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County funds to help pay for Oswego area trails, path : News : Oswego Ledger-Sentinel : Hometown Newspaper for Oswego and Montgomery, Illinois
County funds to help pay for Oswego area trails, path
by Matt Schury


Kendall County will award other taxing districts money to complete sidewalks along area highways in the county.

The County Board unanimously approved applications for districts requesting a total of $50,000 in Transportation Alternatives Program (TAP) funds for four projects. The funding includes:

_Up to $10,000 for the Oswegoland Park District.

_$15,000 for the Village of Oswego.

_$5,000 for the City of Yorkville to complete sidewalks along Route 47.

_Up to $20,000 for the Village of Lisbon.

Andy Myers, assistant county highway engineer, said Yorkville and Oswego intend to use their funds as local matching dollars to add sidewalks along two state highways.

Yorkville's funds will be used in conjunction with the state's Route 47 improvement and widening through downtown.

Myers said the city worked out a 10-year payback with the state to build sidewalks along the road. He added that Yorkville is asking for $45,000 but the county would only pay $5,000 of that request the first year.

"The total amount of their sidewalks is $108,000, which we're not going to fund that but they have about 10 years to pay that back so I think they're going to ask for money every year if this TAP program goes on," Myers said.

In Oswego's case the sidewalks are to be constructed along Route 71 in a two-year project. Myers added that those municipalities might not even require the money this year if the state doesn't bill them promptly.

"With the way the billing works, sometimes they (the state) are way behind, we're not even sure either one of those will come up because they might not get billed from the state," Myers said.

On the other hand, the Oswegoland Park District and Village of Lisbon will probably use their funds this year.

The park district is expected to use the funds to install a sidewalk near a district building at Grove and Plainfield Road.

The Illinois Department of Transportation (IDOT) is planning to widen Route 71 just to the north of the intersection and will be constructing a sidewalk along the west side of Plainfield Road or Washington Street in Oswego. The sidewalk will end at the park district property.

"They want to pick it up there and run it across a little creek and run along Plainfield Road," Myers said, adding from there the road will join up with the existing Prairie Point Community Park.

"That just makes that continuous so there is not a gap there," Myers said.

Lisbon is planning to add a sidewalk going south on Lisbon Road in front of the Lisbon Grade School at the intersection of Joliet and Lisbon Road.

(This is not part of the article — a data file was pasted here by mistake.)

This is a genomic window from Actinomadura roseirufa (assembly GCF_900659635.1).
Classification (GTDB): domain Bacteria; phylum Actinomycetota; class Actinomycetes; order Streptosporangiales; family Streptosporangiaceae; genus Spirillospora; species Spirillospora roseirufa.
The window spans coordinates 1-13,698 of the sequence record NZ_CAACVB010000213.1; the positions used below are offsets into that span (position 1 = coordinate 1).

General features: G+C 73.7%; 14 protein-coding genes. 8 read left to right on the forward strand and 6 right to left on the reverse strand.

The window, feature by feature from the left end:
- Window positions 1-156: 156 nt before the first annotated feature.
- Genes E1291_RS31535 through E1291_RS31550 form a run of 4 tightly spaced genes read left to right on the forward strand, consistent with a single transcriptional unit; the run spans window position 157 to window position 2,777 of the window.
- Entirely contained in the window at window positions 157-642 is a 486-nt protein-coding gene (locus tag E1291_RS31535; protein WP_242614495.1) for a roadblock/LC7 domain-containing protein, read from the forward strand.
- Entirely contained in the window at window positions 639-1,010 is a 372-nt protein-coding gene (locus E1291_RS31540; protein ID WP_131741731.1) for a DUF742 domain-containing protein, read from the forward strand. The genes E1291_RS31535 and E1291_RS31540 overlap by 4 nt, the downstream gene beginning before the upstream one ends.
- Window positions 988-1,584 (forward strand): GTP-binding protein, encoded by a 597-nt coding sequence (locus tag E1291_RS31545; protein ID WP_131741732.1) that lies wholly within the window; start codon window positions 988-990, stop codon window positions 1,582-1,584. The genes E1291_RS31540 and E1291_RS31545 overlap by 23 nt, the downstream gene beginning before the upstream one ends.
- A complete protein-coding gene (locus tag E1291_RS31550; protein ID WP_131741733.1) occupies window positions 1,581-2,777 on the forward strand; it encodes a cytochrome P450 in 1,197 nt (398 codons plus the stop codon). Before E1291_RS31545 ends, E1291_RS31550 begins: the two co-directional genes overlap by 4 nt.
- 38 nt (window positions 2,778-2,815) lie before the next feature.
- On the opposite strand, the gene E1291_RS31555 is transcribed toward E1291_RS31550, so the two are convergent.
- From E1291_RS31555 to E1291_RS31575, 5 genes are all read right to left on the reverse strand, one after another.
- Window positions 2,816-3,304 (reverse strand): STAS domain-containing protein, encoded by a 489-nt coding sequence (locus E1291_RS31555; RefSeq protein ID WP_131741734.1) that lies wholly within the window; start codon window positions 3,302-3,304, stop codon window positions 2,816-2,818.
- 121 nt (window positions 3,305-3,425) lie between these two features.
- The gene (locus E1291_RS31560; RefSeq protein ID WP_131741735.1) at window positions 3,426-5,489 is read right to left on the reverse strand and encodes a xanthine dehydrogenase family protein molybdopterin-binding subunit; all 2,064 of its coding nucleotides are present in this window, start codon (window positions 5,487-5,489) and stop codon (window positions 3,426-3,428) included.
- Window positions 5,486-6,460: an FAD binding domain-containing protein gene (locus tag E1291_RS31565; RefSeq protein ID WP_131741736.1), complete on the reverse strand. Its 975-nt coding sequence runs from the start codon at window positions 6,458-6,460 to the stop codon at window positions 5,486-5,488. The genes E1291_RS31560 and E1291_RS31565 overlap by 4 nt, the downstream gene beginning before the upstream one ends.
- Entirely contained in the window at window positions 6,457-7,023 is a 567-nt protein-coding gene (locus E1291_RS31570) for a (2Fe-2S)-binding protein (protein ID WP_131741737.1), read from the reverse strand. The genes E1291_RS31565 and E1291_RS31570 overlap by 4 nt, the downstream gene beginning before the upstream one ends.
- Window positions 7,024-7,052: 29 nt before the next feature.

"The kids would have a sidewalk to walk all the way to school because there is no sidewalk in that section," Myers said.

Last year the County Board unanimously approved creating a fund that would allow local municipalities and governmental agencies to apply to use a portion of the county's transportation sales tax to create walking and cycling trails along state and county highways.

The program, known as TAP, makes $50,000 in grant money available to municipalities or governmental bodies each year. The funding allows local municipalities and governmental agencies to apply to use a portion of the county's transportation sales tax to create walking and cycling trails along state and county highways.

The Kendall County Highway Committee selects projects to be funded and the County Board has the final vote. The grants fund up to 50 percent of each project.

"It's a bucket (fund) that's refilled every year by us and it's a match," Board Chairman John Shaw said, adding that some of the projects take more than one year to finish.

"IDOT's road construction job, as I'm sure you all have noticed coming to this (county) building, takes a while to finish," Shaw said.

Board member John Purcell pointed out that this is a way the county is giving tax dollars back to communities.

"Keep this in mind, along with the River Road bridge, this is a project where we're helping out Yorkville," Purcell said.

Myers added that the funds are needed because the state is expanding many of the state roads in Kendall County but not putting in sidewalks.

"The state is kind of dropping the ball on the sidewalks, that's my opinion, they're throwing it back on the locals," Myers said. "It is good to have continuity between the sidewalks and bike paths and it helps keep people off the road and I'm all for that."

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